Review: Lynktec TruGlide Pro Precision Stylus
Compatible: All iPads, iPhones + iPod touches
iPad- and iPhone-compatible styluses have made big leaps since Ten One Design first introduced its Pogo Stylus years ago. In the beginning, the styluses had foam tips, allowing them to communicate with capacitive Multi-Touch displays. This design was followed by soft rubber bulbs, which all but became the norm, and to an extent, still are. Then Adonit came on the scene with its Jot lineup, featuring metal tips with plastic discs at the end; to date, these are still our favorite styluses. Now Lynktec is offering its TruGlide Pro Precision Stylus ($30), a nice-looking writing tool most notable for its microfiber tip. It's currently available in either matte black with a slate silver tip, or slate silver with a matte black tip.
At 4.75” long, the anodized aluminum TruGlide Pro isn’t as long as an average pen, and is about 0.75” shorter than Adonit’s same-priced Jot Pro with the cap screwed onto the back. Lynktec’s pen doesn’t have a cap to protect its tip, but there aren’t pieces that can fall off like Adonit’s plastic disc, so it’s not quite as important here. The back end does have a tight clip, allowing it to be attached to pockets or straps. Overall, a pretty straightforward design.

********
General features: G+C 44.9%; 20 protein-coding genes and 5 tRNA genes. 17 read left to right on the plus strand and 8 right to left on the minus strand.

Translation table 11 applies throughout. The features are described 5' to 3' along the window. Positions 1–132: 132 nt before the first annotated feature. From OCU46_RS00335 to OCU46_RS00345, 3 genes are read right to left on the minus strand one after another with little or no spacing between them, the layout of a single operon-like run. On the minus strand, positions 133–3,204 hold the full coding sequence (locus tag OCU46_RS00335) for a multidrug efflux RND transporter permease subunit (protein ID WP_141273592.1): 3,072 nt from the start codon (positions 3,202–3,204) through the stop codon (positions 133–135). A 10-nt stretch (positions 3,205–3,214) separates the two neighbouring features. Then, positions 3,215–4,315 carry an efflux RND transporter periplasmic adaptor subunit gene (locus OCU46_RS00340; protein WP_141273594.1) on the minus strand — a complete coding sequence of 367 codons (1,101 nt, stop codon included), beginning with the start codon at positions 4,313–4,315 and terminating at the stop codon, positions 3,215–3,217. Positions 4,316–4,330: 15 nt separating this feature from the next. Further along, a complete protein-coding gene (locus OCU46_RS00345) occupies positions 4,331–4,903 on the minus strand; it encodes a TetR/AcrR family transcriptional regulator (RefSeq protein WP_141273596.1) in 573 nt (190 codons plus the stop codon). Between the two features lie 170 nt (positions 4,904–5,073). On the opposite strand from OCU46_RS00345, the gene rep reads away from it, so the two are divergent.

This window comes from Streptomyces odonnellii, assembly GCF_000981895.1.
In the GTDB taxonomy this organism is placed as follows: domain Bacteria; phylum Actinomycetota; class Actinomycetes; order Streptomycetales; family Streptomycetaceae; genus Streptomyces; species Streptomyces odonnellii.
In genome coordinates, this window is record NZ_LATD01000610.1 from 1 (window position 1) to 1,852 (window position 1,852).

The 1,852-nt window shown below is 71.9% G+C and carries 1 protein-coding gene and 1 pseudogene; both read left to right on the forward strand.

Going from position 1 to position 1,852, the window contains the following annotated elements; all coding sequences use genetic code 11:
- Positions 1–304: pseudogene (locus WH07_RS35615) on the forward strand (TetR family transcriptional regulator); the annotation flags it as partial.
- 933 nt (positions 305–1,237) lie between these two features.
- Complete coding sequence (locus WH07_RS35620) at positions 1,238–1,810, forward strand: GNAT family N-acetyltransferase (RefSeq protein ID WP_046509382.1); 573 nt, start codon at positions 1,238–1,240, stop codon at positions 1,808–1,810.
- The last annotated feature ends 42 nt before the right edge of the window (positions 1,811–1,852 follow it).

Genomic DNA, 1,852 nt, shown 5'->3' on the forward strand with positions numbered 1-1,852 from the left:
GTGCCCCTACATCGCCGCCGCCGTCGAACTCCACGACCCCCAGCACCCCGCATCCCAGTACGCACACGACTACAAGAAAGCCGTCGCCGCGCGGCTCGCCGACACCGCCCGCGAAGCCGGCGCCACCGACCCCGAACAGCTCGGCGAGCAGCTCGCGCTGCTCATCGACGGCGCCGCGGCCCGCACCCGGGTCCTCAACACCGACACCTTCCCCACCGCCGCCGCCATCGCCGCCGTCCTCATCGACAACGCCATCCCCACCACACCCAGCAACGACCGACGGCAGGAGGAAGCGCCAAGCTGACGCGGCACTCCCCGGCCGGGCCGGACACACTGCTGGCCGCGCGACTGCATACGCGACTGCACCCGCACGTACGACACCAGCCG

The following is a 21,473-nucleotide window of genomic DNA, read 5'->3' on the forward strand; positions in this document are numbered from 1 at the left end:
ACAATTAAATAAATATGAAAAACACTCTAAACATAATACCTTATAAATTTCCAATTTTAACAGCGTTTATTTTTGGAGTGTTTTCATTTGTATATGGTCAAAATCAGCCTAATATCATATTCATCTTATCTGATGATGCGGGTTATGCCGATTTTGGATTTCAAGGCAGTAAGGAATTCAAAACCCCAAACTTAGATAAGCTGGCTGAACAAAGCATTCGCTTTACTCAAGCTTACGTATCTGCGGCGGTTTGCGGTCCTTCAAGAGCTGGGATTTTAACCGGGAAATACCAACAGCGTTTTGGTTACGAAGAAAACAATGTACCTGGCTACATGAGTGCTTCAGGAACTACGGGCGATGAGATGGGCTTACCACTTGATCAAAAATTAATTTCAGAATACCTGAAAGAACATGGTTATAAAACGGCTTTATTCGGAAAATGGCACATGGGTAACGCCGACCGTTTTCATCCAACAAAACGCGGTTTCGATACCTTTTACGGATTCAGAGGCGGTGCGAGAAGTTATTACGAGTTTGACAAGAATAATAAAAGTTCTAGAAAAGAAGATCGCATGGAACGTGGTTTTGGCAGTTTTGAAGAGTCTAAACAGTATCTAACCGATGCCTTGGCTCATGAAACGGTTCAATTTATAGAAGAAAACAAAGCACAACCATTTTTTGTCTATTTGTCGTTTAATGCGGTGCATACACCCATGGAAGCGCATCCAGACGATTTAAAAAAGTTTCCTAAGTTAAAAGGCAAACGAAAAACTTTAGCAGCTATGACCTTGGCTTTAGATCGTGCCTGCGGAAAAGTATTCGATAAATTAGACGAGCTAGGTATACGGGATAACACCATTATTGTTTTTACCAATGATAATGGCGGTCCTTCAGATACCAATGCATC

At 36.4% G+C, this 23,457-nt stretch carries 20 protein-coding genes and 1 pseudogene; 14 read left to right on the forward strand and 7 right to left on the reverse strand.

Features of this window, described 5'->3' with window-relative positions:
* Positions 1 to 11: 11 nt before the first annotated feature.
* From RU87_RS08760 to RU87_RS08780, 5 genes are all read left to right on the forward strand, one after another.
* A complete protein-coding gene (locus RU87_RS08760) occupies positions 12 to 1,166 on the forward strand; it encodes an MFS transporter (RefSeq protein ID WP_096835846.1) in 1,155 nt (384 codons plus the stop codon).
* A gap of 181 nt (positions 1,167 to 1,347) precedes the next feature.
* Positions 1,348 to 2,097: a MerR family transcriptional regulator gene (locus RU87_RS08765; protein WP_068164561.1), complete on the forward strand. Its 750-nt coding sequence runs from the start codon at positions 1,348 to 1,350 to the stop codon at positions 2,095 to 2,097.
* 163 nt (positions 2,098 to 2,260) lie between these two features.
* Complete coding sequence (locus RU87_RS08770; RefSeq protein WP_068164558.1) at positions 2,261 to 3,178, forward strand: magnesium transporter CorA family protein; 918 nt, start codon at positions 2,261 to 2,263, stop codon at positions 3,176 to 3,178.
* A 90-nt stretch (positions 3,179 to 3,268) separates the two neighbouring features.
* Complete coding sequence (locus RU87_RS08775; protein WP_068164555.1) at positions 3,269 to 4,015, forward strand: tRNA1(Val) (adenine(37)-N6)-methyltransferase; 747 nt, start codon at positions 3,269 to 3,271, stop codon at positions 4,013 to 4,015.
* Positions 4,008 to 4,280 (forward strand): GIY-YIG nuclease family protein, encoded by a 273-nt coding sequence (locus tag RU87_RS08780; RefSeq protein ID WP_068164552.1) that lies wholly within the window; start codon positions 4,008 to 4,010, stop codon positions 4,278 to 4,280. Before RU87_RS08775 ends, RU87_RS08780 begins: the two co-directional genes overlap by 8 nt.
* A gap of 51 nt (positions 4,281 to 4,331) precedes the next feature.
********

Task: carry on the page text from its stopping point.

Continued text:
The differentiator here is the tip. A removable bulb of microfiber strands, it can be unscrewed and replaced with an upcoming “conductive silk artsist paintbrush tip.” Like rubber-tipped options, it’s squishy, compressing when pressed against the screen of your device. The company says the material is “precise, firm, and highly responsive,” while supposedly lasting longer than rubber tips. We found it to write well, requiring just a bit of pressure to get started. It doesn’t allow the kind of precision that Adonit’s styluses do, but we found ourselves able to write pretty small. We appreciate that it doesn’t have the same kind of drag that rubber-tipped pens do.
While not as strong of a contender as Jot Pro, TrueGlide Pro is certainly a better stylus than then the dime-a-dozen rubber-bulbed models that proliferate the market today. Its fluidity across the screen really feels quite nice, and that, coupled with the fact that you’ll be able to swap out tips, makes it well suited to drawing. If that’s how you plan on using your stylus, we can generally recommend Lynktec’s. Otherwise, stick with one of Adonit’s many options.